Date of Graduation


Document Type

Thesis (MS)

Program Affiliation

Molecular Pathology

Degree Name

Masters of Science (MS)

Advisor/Committee Chair

Steven J. Norris, Ph.D.

Committee Member

George E. Fox, Ph.D.

Committee Member

Angel M. Paredes, Ph.D.

Committee Member

Joseph F. Petrosino, Ph.D.

Committee Member

Hung Ton-That, Ph.D.


A Metagenomic Study of the Tick Midgut
Daniel Yuan, B.S.
Supervisory Professor : Steven J. Norris, Ph.D.
Southern tick–associated rash illness (STARI) or Master’s disease is a Lyme-like illness that occurs following bites by Amblyomma americanum, the lone-star tick. Clinical symptoms include a bull’s eye rash similar to the erythema migrans lesions of Lyme disease, as well as fever and joint pains. Lyme disease is caused by Borrelia burgdorferi and related spirochetes. However, B. burgdorferi has not been detected in STARI patients, or in ticks in the South Central U.S. The causative agent of STARI has not been identified, although it was once thought to be caused by another Borrelia species, Borrelia lonestari. Furthermore, while adult A. americanum have up to a 5.6% Borrelia lonestari infection rate, the prevalence of all Borrelia species in Texas ticks as a whole is not known. Previous studies indicate that 6%-30% of Northern Ixodes scapularis ticks are infected by Borrelia burgdorferi while only 10% of Northern A. americanum and I. scapularis ticks are infected by Borrelia species. The first specific aim of this project was to determine the bacterial community that inhabits the midgut of Texas and Northeastern ticks by using high throughput metagenomic sequencing to sequence bacterial 16S rDNA. Through the use of massively parallel 454 sequencing, we were able to individually sequence hundreds of thousands of 16S rDNA regions of the bacterial flora from 133 ticks from the New York, Missouri and Texas. The presence of previously confirmed endosymbionts, specifically the Rickettsia spp. and Coxiella spp., that are commonly found in ticks were confirmed, as well as some highly prevalent genera that were previously undocumented. Furthermore, multiple pathogenic genera sequences were often found in the same tick, suggesting the possibility of co-infection of multiple pathogenic species. The second specific aim was to use Borrelia specific primers to screen 344 individual ticks from Missouri, Texas and the Northeast to determine the prevalence of Borrelia species in ticks. To screen for Borrelia species, two housekeeping genes, uvrA and recG, were selected as well as the 16S-23S rDNA intergenic spacer. Ticks from Missouri, Texas and New York were screened. None of the Missouri or Texas ticks tested positive for Borrelia spp. The rate of I. scapularis infection by B.burgdorferi is dependent on tick feeding activity as well as reservoir availability. B. burgdorferi is endemic in the Northeast, sometimes reported as highly present in over 50% of all I. scapularis ticks. 11.6% of all New York ticks were positive for a species of Borrelia, however only 6.9% of all New York ticks were positive for B. burgdorferi. Despite being significantly lower than 50%, the results still fall in line with previous reports of about the prevalence of B. burgdorferi. 1.5% of all Texas ticks were positive for a Borrelia species, specifically B. lonestari. While this study was unable to identify the causative agent for STARI, 454 sequencing was able to provide a tremendous insight into the bacterial flora and possible pathogenic species of both the I. scapularis and the A. americanum tick.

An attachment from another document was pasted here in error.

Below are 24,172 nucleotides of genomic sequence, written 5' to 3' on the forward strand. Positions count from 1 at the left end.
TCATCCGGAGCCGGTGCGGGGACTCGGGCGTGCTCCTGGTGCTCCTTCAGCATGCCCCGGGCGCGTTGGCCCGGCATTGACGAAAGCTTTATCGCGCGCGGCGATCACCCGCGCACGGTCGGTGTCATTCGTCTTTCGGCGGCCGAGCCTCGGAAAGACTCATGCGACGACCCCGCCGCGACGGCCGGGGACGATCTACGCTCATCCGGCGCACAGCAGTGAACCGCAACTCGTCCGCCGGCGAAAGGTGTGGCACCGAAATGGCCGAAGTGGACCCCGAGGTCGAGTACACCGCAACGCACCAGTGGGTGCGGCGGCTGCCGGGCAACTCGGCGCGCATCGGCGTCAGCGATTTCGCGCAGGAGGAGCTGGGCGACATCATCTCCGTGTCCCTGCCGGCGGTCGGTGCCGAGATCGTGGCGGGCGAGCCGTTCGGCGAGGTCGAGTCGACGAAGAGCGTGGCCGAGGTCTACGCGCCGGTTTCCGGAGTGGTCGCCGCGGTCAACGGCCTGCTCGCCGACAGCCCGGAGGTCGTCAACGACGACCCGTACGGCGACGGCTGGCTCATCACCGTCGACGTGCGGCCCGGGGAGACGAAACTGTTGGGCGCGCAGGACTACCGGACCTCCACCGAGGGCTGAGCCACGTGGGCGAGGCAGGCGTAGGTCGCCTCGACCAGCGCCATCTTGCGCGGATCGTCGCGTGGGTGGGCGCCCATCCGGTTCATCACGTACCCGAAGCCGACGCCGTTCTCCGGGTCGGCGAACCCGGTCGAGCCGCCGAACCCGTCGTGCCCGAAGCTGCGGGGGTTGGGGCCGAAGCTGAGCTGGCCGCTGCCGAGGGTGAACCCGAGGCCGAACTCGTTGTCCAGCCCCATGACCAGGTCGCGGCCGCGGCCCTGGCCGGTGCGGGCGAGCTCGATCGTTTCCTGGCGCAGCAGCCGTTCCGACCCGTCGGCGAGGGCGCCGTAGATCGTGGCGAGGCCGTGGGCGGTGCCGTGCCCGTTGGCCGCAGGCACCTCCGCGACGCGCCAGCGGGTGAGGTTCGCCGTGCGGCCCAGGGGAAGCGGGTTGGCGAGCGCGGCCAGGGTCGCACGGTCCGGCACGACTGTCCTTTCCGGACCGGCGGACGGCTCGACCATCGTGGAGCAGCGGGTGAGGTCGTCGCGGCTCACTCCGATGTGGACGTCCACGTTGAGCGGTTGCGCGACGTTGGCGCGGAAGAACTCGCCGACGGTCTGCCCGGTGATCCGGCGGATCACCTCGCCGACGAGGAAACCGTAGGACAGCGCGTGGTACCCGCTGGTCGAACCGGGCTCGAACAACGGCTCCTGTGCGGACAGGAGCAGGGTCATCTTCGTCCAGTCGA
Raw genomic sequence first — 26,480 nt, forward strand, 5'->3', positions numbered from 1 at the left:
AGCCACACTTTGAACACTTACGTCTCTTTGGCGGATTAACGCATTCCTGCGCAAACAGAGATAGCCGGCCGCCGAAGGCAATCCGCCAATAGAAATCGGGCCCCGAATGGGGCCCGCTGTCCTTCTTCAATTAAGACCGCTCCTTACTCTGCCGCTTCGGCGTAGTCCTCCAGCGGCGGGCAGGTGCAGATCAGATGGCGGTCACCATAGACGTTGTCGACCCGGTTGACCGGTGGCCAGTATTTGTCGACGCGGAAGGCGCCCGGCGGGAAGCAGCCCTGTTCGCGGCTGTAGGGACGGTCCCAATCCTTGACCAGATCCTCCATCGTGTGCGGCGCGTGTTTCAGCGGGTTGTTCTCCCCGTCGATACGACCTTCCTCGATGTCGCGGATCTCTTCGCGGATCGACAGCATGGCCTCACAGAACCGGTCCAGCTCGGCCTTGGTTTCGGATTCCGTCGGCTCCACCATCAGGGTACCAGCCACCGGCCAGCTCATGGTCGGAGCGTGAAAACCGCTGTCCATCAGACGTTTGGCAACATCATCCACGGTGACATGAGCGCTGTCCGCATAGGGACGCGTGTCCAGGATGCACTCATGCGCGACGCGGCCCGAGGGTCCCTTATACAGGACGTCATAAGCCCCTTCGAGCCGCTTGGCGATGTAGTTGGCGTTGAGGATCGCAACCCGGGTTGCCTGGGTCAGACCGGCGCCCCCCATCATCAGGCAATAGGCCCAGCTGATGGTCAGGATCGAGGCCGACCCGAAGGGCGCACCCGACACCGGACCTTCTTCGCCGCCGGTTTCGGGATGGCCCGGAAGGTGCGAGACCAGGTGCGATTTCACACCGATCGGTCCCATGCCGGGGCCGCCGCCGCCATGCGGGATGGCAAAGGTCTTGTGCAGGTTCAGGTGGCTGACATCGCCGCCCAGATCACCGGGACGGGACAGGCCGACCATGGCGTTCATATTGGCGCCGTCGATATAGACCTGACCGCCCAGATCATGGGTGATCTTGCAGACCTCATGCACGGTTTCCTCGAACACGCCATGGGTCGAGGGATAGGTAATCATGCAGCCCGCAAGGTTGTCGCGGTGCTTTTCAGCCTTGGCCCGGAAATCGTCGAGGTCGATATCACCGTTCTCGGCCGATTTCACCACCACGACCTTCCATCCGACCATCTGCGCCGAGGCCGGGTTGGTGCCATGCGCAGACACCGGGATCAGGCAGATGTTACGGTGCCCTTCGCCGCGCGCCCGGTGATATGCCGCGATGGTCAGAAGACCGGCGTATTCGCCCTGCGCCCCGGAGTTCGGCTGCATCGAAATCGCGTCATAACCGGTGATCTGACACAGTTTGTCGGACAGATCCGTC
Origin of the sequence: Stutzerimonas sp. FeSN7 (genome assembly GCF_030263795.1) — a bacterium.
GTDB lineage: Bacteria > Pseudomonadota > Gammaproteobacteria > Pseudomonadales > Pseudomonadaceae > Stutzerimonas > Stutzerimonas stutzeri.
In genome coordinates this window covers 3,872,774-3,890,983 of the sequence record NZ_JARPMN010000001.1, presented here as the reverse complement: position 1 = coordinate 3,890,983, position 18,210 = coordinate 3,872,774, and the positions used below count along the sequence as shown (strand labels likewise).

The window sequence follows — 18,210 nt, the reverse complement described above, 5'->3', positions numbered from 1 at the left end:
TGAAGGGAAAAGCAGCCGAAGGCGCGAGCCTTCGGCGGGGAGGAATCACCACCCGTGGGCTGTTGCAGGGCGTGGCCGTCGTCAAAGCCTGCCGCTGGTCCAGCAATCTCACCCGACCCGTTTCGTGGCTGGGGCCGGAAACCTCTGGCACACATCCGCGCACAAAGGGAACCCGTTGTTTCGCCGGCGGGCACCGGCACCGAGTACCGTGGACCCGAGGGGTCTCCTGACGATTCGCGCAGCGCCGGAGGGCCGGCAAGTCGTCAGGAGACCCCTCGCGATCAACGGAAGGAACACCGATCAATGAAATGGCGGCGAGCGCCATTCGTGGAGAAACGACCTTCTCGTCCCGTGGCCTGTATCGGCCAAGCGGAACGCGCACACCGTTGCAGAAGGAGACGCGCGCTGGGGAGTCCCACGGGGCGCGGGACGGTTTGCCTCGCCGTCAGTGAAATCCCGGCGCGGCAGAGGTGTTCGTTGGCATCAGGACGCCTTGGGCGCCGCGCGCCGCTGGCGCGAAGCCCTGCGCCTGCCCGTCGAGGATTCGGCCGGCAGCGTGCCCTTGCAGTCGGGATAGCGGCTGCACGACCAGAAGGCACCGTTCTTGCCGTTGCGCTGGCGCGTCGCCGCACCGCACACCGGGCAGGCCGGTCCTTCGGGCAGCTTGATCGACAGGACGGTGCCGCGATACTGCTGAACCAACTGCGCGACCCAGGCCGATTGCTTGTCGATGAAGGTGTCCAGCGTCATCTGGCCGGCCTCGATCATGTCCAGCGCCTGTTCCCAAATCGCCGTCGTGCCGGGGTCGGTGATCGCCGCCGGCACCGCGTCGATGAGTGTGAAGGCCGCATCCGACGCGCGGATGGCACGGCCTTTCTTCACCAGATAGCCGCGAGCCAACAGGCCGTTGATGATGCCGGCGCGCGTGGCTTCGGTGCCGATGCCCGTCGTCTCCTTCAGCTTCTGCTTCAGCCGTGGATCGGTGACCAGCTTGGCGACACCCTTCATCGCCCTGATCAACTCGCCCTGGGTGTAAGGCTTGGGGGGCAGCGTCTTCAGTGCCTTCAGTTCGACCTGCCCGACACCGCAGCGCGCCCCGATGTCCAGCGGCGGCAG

metagenomic, ticks, STARI, ixodes scapularis, ambylomma americanum